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Hollywood Vampires’ Alice Cooper talks hellraising and Johnny Depp

WHEN you have a side project with a group of friends, you really have to plan ahead because pesky day jobs always get in the way. When your pal happens to be Johnny Depp (one third of rock band the Hollywood Vampires, alongside shock rocker Alice Cooper and Aerosmith guitarist Joe Perry), schedules get complicated.

‘It’s a very odd thing for all of us to be off tour at the same time,’ says Alice. ‘Johnny’s either making a movie or Joe’s with Aerosmith and I’m with my band. We had to carve out this time like a year in advance in order to honour everybody’s schedule. Johnny had to do five movies last year, just so he could take off enough time to work on the album and go on tour.’

Big player: Alice is a great lover of golf

The Hollywood Vampires is all about honouring ‘dead, drunk friends’. The idea originated in the 1970s in the Rainbow Bar & Grill on Los Angeles’s Sunset Strip. The upstairs bar was frequented by hedonists such as Jim Morrison, Keith Moon and Jimi Hendrix, and to join the club you simply had to outdrink the existing members. What could go wrong?

The lifestyle took its toll on dozens of stars, and today’s Hollywood Vampires’ setlists comprise cover versions of their music, as well as a few tracks that Alice, Johnny and Joe have written themselves, including one called My Dead Drunk Friends, which includes the lines: ‘We drink and we fight/and we fight and we puke/and we puke and we fight and we drink/we drink and we puke/and we fight and we puke/and then we die.’

Alice laughs: ‘One of my friends said, “Hey, you guys never do any of my songs,” and I go. “You really don’t want us to. You don’t want to be in the group: they have one thing in common that you don’t want to have in common with them.”’

Alice’s onstage persona terrified middle America and beyond in the mid-1970s, thanks to a clever cocktail of nightmarish make-up and urban myths (he never killed a chicken at a concert but let the rumour flourish because the publicity was dynamite).

In reality, the man behind songs such as School’s Out, Poison and Only Women Bleed is an avuncular, clean-living, golf-loving, family man who probably has an assiduous skincare regime. Asked whether he has any regrets, he says: ‘You would think that the alcoholism would be something I would have avoided and yet, in a lot of ways, it shaped me. But I haven’t had a drink or any drugs in 37 years now. I’m 70 now and I’m never tired. Everybody calls me the Energizer bunny.’

Given that alcohol may have played a large role in Johnny Depp’s problems (including allegations of domestic violence), does it question the band’s celebratory approach to legendary boozers? Alice leaps to his friend’s defence.

‘I know Johnny pretty well,’ he says. ‘When I read all the stuff I go, “Wow, this is such bull.” He’s the sweetest person you’ll ever meet in your life. There’s not a mean bone in the guy’s body.’

He’s also full of praise for the actor’s musical abilities. ‘He can play with anybody. If you throw a lead at him he’ll throw it right back at you. He originally went to Hollywood to be a guitar player and became an actor by accident. Some director saw him and said, “Hey we want you to do this film,” and he said, “Yeah, I’ll do it for a bit to support my band,” and ended up being one of the highest paid actors in Hollywood.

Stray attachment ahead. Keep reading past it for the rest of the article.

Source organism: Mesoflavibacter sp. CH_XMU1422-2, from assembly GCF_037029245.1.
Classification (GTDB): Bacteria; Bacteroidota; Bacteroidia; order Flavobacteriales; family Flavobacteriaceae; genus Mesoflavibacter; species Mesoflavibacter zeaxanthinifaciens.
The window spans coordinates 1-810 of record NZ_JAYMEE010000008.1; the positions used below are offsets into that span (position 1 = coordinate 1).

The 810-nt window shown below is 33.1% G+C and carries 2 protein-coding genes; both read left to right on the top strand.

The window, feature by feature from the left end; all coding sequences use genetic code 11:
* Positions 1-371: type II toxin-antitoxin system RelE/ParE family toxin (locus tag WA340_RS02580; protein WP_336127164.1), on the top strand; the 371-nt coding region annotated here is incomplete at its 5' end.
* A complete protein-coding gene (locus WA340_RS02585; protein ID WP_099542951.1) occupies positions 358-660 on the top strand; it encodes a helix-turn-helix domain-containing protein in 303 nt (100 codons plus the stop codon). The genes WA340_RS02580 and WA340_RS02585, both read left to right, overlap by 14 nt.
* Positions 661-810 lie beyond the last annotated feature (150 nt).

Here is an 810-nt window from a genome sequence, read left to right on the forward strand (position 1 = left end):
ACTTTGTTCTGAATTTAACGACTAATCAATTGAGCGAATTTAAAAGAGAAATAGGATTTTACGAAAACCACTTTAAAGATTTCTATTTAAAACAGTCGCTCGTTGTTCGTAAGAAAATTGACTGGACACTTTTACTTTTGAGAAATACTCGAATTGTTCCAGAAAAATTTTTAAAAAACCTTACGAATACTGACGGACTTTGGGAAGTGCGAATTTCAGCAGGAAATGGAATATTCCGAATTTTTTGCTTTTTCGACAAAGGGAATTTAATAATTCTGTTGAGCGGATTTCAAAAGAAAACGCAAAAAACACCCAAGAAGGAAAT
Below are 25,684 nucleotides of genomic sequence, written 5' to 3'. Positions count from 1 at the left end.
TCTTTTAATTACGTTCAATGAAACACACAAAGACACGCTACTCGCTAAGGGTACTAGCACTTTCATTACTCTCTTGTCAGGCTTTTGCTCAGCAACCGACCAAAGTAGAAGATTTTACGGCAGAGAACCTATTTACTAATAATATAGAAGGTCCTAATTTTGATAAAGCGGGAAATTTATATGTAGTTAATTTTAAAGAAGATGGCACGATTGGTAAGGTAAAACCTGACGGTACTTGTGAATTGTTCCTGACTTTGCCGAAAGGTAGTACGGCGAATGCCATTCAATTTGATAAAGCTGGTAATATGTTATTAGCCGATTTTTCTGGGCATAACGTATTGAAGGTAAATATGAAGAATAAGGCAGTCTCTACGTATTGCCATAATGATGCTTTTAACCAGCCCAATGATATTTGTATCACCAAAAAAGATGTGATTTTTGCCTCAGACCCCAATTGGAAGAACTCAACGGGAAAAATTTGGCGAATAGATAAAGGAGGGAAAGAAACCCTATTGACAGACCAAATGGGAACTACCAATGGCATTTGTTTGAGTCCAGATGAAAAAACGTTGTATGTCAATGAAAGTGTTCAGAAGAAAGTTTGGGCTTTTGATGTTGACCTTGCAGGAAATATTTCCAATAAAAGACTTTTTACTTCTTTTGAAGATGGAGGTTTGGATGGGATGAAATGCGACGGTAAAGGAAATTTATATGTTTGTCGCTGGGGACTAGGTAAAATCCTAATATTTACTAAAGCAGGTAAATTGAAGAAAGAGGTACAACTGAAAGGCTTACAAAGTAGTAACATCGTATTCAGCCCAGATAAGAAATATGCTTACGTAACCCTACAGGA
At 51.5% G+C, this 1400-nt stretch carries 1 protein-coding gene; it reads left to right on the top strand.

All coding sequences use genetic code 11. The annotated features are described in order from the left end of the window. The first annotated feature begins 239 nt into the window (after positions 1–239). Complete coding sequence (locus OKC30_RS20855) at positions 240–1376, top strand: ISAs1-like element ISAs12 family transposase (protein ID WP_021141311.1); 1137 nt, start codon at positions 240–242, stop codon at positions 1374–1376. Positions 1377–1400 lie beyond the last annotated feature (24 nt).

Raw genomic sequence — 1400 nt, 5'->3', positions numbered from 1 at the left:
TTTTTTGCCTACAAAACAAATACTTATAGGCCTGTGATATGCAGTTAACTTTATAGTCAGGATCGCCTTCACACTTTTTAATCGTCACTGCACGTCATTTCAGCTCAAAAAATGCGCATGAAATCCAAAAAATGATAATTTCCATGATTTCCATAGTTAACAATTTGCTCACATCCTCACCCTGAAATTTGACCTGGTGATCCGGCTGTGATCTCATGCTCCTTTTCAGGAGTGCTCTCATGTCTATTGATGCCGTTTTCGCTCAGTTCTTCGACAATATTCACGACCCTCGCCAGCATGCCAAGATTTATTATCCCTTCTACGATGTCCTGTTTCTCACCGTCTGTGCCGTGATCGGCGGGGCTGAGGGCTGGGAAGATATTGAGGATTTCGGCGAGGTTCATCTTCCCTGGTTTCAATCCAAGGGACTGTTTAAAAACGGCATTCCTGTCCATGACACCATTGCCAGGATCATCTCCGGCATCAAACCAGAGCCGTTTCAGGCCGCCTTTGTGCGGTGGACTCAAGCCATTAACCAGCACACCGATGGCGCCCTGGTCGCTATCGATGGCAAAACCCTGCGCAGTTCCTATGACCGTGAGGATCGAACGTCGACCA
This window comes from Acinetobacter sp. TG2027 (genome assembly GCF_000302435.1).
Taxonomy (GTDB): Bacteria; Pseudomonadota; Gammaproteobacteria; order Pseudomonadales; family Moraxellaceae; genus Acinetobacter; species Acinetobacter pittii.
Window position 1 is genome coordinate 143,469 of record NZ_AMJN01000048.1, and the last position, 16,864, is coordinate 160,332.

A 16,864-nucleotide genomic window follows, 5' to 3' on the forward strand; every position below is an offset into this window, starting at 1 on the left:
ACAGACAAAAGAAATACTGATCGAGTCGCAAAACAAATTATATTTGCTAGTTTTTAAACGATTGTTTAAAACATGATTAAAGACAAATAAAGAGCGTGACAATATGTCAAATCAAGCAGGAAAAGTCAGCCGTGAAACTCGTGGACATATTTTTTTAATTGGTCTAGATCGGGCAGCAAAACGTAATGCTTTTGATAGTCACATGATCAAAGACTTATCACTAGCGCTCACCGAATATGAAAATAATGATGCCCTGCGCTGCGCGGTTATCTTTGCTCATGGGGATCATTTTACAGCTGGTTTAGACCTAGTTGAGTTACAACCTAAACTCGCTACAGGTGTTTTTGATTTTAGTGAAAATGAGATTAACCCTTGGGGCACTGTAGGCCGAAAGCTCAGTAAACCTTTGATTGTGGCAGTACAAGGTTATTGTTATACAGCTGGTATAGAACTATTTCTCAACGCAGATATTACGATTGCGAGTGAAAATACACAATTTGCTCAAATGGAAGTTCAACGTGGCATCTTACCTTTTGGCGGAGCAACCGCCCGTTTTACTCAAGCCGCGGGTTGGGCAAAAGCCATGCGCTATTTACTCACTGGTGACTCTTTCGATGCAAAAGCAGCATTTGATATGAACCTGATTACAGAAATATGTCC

‘He’s also the most humble guy I’ve ever seen. I’m the one who makes him stand up in front on stage, and when he says, “I don’t wanna sing that song — I can’t sing,” I say: “You did Sweeney Todd!” and he says, “Oh, right. I did.”’

Alice is also very good-natured when people repeat the ‘We’re not worthy’ line immortalised by Wayne’s World to him. ‘I always try to pretend that nobody’s ever done that. Like, “Oh, how clever.” I’ve just had dinner with (Wayne’s World star and creator) Mike Myers. I see him all the time. He said, “I could have stuck you with something much worse than that.”’ And you can’t argue with that.

June 16, Genting Arena. Birmingham, June 17, Manchester Arena, then touring,

The Vampires

While the members are always changing, there’s a hardcore three:

Alice Cooper

Born Vincent Furnier, the ‘Godfather of Shock Rock’ cultivated a distinctive, heavily made-up look early on in his career, taking inspiration from horror films. Formerly a member of the Alice Cooper band, he changed his name in the 1970s when they broke up, and hit it big with his 1975 album Welcome To My Nightmare. He’s also an unlikely world-class golfer.

Johnny Depp

The actor, who once hoped to be a full-time musician, first leapt to stardom playing Edward Scissorhands in Tim Burton’s gothic 1990 movie. He’s been the director’s muse ever since, and has since starred in more than 80 films. More recently he’s been better known for playing Captain Jack Sparrow in the Pirates of the Caribbean franchise.

Joe Perry

Joe is Aerosmith’s lead guitarist. Although left-handed, he learnt to play right-handed at 10, and was ranked 84th in Rolling Stone’s 100 Greatest Guitarists Of All Time in 2001. In the 1980s, he and Aerosmith singer Steven Tyler were known as the Toxic Twins because of their excessive rock’n’roll lifestyles, but has calmed down quite a lot since then.

Vampire guests

The Hollywood Vampires are not short of star power…

Paul McCartney

While Macca’s never been synonymous with wild living, John Lennon spent time at LA’s Rainbow Bar & Grill, boozing it up with Alice. Paul sings and plays piano and bass on Come And Get it. Hollywood Vampires’ titular album.

Christopher Lee

Best known for playing villains in films like Dracula and The Wicker Man, Lee provides the creepy, narration on The Last Vampire. He died three years ago.

Dave Grohl

Famously one of the nicest blokes in rock, the former Nirvana drummer is on stick duty for the cover version of Harry Nilsson’s One/Jump Into The Fire.